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Managing Centralized Data with Graylog

Managing Centralized Data with Graylog

Central storage is vitally important in log management. Just as storing and processing logs into lumber is done in one place, a sawmill, a central repository makes it cheaper and more efficient to process event logs in one location. Moving between multiple locations to process logs can decrease performance. To continue the analogy, once boards are cut at a sawmill, a tool such as a wood jointer smoothes out the rough edges of the boards and readies them for use in making beautiful things.

Referencing the above example, Graylog is both the sawmill and the jointer. It first stores all the logs in one location, then makes the log messages usable by normalizing the data into information that's important to you. Having just a pile of logs only helps if you want firewood.

Let's look at how Graylog serves as an essential tool to get real value from the raw material in your environment.

Gathering Your Data

Delivering log messages into Graylog is easy, and multiple possible inputs are already given by default. The input system is pluggable and you can extend and add something if you can't use one of the given inputs or did not find your desired transport method in the Graylog Marketplace.

Syslog is one of the most popular ways to transport log messages from the operating system, applications, and hardware. Graylog understands all messages that follow one of the two leading RFCs: 3164 and 5424, including some variations made by vendors. The RFC then creates defined fields in Graylog with the submitted content from the log message.

Graylog can also ingest CEF, which is used by many security appliances. It then tries to split the messages into different fields and values according to the standard. Also, Netflow to analyze network traffic can be sent directly into Graylog. Various AWS and Cloudtrail logs can also be ingested to Graylog.

In the next release, the support of Beats will be extended beyond the current level. The various available Beats can ingest their messages to Graylog, including Packetbeat, Winlogbeat, and Filebeat. Many other community-based Beats work too, but have not been fully tested.

Should none of the above scenarios work for your environment, Graylog can just listen on a specific port and get everything sent to that port as messages.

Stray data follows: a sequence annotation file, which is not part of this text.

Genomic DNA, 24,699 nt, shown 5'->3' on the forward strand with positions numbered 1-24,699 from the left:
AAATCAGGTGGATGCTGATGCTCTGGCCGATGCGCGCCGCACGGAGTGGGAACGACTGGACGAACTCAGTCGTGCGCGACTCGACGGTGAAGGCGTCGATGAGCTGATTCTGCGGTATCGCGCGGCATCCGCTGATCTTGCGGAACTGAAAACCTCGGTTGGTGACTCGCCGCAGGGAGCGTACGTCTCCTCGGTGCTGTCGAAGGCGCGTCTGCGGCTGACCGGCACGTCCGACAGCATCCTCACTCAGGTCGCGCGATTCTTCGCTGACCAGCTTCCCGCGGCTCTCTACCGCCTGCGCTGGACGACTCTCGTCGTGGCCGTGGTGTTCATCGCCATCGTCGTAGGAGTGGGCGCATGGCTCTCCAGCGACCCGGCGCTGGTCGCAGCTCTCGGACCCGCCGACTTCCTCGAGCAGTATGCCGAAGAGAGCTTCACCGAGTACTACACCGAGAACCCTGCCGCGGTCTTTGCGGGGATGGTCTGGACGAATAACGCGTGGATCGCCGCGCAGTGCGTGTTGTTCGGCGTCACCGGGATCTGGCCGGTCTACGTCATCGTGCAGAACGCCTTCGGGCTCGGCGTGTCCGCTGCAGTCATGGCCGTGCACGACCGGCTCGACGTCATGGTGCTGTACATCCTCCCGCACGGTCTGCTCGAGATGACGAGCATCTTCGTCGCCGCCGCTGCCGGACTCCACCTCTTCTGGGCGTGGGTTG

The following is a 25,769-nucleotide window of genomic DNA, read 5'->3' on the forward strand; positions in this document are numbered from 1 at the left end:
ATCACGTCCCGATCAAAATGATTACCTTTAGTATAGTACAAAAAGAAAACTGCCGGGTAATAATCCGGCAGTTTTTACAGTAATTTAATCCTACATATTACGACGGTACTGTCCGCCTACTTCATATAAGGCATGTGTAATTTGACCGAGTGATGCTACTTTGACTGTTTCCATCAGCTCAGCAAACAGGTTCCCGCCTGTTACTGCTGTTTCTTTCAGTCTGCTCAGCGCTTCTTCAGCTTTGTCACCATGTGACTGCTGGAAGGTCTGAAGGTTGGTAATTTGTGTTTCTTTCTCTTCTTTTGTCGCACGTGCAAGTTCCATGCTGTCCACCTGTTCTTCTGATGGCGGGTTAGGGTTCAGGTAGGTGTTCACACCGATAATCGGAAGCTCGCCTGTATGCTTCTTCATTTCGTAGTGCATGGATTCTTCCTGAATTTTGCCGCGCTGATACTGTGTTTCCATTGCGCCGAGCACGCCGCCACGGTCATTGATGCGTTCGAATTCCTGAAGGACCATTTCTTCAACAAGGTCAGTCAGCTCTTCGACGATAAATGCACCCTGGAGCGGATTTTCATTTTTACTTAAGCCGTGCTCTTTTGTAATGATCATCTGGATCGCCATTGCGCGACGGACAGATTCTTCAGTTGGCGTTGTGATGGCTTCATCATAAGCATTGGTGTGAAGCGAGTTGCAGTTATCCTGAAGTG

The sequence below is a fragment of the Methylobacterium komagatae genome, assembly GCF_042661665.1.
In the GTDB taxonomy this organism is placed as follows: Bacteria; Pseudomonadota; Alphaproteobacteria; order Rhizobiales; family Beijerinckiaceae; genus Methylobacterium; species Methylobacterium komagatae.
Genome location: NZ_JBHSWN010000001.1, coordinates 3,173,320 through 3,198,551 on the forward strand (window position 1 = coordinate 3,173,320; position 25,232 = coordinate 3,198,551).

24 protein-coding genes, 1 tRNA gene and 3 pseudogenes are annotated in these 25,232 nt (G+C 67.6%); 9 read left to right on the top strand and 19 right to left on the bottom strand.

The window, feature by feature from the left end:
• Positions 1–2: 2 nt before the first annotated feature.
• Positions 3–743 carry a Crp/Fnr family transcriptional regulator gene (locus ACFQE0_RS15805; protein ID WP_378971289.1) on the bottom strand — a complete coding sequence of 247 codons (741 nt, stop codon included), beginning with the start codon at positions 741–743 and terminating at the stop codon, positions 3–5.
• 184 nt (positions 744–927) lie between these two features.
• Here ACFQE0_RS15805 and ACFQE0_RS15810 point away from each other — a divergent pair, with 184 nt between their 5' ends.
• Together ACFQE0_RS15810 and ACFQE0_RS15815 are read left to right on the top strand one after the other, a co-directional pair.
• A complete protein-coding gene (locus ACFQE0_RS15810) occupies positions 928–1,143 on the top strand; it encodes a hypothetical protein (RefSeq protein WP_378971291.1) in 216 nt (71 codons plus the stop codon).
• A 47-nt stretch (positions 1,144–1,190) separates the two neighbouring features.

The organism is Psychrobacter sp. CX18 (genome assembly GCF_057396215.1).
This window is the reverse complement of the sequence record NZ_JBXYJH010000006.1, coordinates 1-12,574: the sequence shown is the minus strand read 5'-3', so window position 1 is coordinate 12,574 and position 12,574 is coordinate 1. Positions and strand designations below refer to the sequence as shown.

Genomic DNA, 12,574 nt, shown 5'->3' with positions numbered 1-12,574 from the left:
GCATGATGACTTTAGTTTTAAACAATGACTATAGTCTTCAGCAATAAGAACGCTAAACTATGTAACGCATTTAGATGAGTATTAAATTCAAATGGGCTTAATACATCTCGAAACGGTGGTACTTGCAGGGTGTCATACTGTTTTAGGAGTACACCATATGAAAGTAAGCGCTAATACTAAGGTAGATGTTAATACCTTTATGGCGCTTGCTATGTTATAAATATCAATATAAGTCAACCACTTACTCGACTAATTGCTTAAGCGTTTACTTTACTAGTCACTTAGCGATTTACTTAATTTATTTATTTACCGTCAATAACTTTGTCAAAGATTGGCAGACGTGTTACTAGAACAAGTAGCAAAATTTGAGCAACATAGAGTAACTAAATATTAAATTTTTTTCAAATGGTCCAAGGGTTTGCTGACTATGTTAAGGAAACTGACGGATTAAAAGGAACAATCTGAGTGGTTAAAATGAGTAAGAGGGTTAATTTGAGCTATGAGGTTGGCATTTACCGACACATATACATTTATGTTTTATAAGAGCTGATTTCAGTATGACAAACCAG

You can use nearly all of the above with a queue to simplify log transport for IT environments that have multiple networks connected with high latency or an unstable connection.

Normalizing Your Data

After ingest to Graylog, the first modification based on the standard used to ingest, the message processing kicks in. Graylog enables you to define rules for what should be done with a message, extract and enrich information given, and remove clutter. After that processing, the messages are now final and get stored. All the fields can be searched or alerted on, or they can be used to visualize the log data in widgets on dashboards. This normalization translates the harder to comprehend raw data into extracted information that lets more people understand and work with the log message content.

Not only does central log file management secure your environment and give IT operators a complete picture of their environment, it also lets people outside of the IT department work with data that is already present but not previously known to them.

Setting Up Graylog

To configure Graylog to collect logs, first create your inputs, based on your message source. After you get the first messages into Graylog, you can build your extraction and normalization pipeline. This step is where you will spend most of your time; it is the foundation of your data collection and management. Data extraction evolves and will need to be adjusted to meet your needs. For example, you notice that it would be useful to have specific information available in a single field. Adding external information to the message would be useful so that another department can also work with messages and generate more value for your organization.

Graylog can be integrated with other parts of your technology stack. Specific messages can be forwarded, and alerts can be sent to your monitoring and alerting. Even better, the monitoring can check Graylog streams if they contain one specific message. That is only one check and not one on each server in your fleet.

If you need help with any of these steps, we can help with a training that teaches you all of the above or professional services that kick start your environment.

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